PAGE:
11. An apparatus for dispensing an adhesive film onto a top surface of a handrail having a handrail width, the apparatus comprising: amounting frame having first and second frame side panels opposing each other, the frame side panels together defining a trailing end, a leading end, a top side and a bottom side for the apparatus, and bottom portions of the first and the second frame side panels defining a sleeve having a sleeve width at least the same as the handrail width; guide members on the bottom portions of the first and the second frame side panels to engage shoulder portions of the handrail to allow movement of the apparatus in relation to the handrail while the guide members remains engaged with the shoulder portions; and a film roll assembly including a film roll mounting member and a film roll securely mounted on the film roll mounting member, wherein the film roll assembly is connected to the mounting frame on the top side of the apparatus and the film roll holds an adhesive film wrapped around an axis wherein the film roll comprises a two-layer film having a first layer and a second layer, and a separation bar adjacent the trailing end of the apparatus, the separation bar assisting to separate the two-layer film unwound from the film roll into the first layer and the second layer such that the first layer is directed to the trailing end of the apparatus onto the top surface of the handrail while the second layer is directed toward the leading end of the apparatus; wherein the apparatus is hand useable and is configured to dispense an adhesive film onto a stationary handrail.

12. The apparatus of claim 11, wherein the guide members comprise at least a pair of guide rollers mounted within the sleeve, the pair of guide rollers opposing each other and defining a channel into which the shoulder portions of the handrail enters to engage the guide rollers.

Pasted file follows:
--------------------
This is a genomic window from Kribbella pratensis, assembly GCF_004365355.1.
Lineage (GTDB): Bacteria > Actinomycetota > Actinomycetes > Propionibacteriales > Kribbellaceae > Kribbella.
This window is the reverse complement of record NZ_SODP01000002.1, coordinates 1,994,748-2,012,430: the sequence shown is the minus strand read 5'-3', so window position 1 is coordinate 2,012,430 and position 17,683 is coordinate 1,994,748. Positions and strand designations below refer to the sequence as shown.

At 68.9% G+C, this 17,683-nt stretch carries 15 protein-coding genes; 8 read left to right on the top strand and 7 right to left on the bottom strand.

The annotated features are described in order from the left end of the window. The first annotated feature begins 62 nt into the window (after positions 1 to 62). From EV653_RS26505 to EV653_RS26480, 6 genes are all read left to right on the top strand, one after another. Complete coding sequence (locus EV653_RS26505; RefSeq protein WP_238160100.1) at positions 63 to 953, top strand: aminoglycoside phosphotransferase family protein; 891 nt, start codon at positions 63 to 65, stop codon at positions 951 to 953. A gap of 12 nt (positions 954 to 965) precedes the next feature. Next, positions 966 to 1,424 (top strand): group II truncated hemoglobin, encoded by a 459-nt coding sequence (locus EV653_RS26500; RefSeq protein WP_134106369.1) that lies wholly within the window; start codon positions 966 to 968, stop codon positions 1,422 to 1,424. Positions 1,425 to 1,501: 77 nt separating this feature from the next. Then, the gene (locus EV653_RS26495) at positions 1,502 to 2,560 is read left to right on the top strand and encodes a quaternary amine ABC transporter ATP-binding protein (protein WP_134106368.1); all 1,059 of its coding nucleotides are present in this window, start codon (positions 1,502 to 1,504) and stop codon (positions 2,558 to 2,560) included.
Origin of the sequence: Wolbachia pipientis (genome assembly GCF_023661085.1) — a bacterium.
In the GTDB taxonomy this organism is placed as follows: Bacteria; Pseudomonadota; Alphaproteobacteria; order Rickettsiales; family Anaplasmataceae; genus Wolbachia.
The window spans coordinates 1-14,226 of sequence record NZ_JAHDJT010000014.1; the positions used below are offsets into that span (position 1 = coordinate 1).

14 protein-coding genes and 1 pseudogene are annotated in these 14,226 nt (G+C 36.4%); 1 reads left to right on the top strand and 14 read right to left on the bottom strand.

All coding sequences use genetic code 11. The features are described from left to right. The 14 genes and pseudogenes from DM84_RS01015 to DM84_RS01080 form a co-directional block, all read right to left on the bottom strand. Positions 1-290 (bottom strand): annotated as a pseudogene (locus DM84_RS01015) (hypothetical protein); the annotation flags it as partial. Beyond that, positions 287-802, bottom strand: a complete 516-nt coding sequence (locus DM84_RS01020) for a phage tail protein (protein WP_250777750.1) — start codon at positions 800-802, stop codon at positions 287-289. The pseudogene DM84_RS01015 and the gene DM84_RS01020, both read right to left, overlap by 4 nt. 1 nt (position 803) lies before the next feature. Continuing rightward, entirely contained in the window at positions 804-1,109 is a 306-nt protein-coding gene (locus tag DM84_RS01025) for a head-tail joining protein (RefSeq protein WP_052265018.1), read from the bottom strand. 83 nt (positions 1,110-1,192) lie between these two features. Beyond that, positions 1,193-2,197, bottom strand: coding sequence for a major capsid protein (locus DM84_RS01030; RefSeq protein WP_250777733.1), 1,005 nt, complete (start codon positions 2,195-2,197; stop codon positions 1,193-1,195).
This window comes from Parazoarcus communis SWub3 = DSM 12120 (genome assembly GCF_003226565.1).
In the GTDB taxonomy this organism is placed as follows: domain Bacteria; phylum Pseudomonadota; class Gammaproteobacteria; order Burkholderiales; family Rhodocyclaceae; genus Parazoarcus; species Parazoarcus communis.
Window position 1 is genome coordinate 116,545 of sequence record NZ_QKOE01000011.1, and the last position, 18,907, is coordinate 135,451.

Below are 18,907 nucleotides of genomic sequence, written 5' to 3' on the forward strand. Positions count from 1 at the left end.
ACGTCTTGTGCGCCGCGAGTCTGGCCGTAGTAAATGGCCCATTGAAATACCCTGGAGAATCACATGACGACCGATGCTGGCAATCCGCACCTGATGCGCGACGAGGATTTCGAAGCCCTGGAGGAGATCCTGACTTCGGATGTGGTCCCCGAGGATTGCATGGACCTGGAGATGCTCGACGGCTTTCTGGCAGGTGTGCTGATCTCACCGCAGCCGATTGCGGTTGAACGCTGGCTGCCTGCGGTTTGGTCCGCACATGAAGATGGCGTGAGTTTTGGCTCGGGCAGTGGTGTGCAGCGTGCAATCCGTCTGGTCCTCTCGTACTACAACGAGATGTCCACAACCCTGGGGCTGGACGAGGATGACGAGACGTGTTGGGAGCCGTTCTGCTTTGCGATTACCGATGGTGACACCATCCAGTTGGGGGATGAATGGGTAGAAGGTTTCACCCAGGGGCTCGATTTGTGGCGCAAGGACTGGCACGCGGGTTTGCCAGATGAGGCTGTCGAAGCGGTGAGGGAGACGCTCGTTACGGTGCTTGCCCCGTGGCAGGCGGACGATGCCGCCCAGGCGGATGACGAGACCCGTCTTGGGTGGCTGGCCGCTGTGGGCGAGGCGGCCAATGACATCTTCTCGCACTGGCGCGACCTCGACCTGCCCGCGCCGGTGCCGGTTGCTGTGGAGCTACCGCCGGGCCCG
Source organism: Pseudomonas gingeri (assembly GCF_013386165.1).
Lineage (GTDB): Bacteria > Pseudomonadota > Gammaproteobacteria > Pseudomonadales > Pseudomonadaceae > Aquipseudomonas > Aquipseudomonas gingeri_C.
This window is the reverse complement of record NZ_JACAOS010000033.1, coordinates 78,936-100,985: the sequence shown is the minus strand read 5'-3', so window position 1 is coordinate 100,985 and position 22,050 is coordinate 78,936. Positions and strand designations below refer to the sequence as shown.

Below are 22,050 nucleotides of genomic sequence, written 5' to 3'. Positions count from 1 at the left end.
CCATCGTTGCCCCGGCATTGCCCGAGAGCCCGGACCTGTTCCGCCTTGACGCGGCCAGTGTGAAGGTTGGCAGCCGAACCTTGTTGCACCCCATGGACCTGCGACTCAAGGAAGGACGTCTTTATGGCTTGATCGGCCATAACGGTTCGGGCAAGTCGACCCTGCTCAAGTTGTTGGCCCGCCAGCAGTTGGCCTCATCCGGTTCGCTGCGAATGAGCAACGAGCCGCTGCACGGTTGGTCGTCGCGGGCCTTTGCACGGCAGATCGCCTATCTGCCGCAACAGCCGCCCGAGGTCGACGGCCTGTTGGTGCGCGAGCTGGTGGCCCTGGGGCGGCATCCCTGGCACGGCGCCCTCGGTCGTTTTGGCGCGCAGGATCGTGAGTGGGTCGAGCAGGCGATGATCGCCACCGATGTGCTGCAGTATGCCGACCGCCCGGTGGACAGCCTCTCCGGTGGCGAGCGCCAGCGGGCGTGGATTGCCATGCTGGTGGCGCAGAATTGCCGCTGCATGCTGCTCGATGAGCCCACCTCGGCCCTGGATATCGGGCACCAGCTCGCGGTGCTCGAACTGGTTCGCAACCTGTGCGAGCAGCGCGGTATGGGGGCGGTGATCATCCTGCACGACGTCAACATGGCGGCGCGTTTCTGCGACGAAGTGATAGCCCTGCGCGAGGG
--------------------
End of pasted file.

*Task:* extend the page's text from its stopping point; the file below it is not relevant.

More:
13. The apparatus of claim 11, wherein the film roll mounting member comprises: a pair of mounting walls each connected to one of the first and second frame side panels, the pair of mounting walls facing each other to define a receiving space to receive the film roll, wherein the film roll, when received in the receiving space, is easily rotatable to unwind the wrapped adhesive film in at least a direction toward the trailing end of the apparatus.

14. The apparatus of claim 11, wherein the first layer is an application film to be applied on the top surface of the handrail, and the second layer is a liner layer.

15. The apparatus of claim 14, wherein, when the two-layer film is wrapped toward the trailing end of the apparatus, the application film is on top of the liner.

16. The apparatus of claim 11, wherein the second layer is directed toward the leading end of the apparatus through a channel adjacent to the bottom side of the mounting frame.

17. The apparatus of claim 11, wherein the frame side panels have an elongated shape extending in a longitudinal direction parallel to the handrail and the film roll has a rotating axis which, when securely received, defines a lateral direction, the film roll, when securely received, being laterally fixable in a central position such that a film unwound from the film roll maintains a consistent lateral central position in relation to the handrail.